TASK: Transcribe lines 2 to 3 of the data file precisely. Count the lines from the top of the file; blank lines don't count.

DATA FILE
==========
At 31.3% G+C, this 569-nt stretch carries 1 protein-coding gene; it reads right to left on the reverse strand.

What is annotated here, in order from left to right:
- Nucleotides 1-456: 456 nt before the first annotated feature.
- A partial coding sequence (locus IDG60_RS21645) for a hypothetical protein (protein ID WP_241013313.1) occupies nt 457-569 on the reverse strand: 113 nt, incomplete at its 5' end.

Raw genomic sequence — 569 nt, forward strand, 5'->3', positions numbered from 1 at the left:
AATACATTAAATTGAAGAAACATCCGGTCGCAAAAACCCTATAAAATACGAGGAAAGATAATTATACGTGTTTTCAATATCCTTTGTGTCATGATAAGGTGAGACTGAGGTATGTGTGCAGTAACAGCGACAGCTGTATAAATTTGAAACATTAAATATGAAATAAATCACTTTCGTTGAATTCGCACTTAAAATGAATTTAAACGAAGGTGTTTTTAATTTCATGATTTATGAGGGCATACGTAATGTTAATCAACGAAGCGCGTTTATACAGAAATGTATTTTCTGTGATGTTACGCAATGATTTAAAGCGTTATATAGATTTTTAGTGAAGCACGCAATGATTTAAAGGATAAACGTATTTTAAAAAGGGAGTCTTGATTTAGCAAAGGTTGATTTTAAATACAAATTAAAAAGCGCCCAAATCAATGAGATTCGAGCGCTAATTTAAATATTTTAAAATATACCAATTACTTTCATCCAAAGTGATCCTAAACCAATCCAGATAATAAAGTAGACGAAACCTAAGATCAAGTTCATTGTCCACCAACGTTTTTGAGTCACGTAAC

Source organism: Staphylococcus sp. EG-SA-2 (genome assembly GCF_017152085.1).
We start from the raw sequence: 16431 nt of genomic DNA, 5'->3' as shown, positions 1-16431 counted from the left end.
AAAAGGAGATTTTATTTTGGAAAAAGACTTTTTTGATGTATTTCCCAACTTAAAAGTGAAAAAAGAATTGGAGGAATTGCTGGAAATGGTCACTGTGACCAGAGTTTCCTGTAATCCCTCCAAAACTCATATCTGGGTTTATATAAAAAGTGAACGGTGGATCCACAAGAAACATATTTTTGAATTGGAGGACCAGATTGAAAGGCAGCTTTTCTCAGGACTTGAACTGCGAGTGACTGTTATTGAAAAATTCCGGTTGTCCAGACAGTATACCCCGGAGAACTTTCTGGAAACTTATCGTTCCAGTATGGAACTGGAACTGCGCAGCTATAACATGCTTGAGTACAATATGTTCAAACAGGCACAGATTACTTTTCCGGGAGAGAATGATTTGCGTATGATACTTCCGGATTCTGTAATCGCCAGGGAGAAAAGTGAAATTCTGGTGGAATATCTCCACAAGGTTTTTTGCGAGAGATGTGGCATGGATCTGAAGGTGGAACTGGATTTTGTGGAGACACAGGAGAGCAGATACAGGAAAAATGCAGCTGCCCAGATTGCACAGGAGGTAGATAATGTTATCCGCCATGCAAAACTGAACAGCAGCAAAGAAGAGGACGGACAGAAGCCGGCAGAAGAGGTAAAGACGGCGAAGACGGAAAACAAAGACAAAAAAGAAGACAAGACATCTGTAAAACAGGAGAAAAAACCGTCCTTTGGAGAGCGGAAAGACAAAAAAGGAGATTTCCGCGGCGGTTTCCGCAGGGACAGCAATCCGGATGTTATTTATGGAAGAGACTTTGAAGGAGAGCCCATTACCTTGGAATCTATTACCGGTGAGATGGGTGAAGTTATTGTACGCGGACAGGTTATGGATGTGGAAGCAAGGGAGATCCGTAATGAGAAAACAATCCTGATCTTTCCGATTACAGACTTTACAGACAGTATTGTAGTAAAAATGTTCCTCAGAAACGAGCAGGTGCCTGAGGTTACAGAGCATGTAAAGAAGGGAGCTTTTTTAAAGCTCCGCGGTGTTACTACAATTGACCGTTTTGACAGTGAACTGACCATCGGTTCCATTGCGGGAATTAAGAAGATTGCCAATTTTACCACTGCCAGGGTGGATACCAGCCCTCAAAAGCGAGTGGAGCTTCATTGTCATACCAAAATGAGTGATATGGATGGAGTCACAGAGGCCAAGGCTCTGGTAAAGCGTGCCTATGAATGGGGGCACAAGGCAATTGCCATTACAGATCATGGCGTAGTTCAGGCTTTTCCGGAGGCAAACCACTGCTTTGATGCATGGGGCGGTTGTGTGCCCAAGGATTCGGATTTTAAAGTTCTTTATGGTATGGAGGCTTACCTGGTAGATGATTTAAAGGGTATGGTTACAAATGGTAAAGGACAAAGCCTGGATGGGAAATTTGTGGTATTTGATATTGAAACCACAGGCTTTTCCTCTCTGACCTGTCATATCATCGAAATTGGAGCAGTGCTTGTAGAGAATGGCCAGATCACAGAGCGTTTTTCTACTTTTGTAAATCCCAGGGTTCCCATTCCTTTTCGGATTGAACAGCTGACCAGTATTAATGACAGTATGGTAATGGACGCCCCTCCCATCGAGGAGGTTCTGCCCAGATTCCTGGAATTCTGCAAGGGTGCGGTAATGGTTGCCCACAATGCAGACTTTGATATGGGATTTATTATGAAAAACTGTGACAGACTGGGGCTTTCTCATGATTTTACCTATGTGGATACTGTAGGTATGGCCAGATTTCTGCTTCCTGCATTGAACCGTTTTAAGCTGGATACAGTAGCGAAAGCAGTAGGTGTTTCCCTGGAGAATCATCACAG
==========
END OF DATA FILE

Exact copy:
What is annotated here, in order from left to right:
- Nucleotides 1-456: 456 nt before the first annotated feature.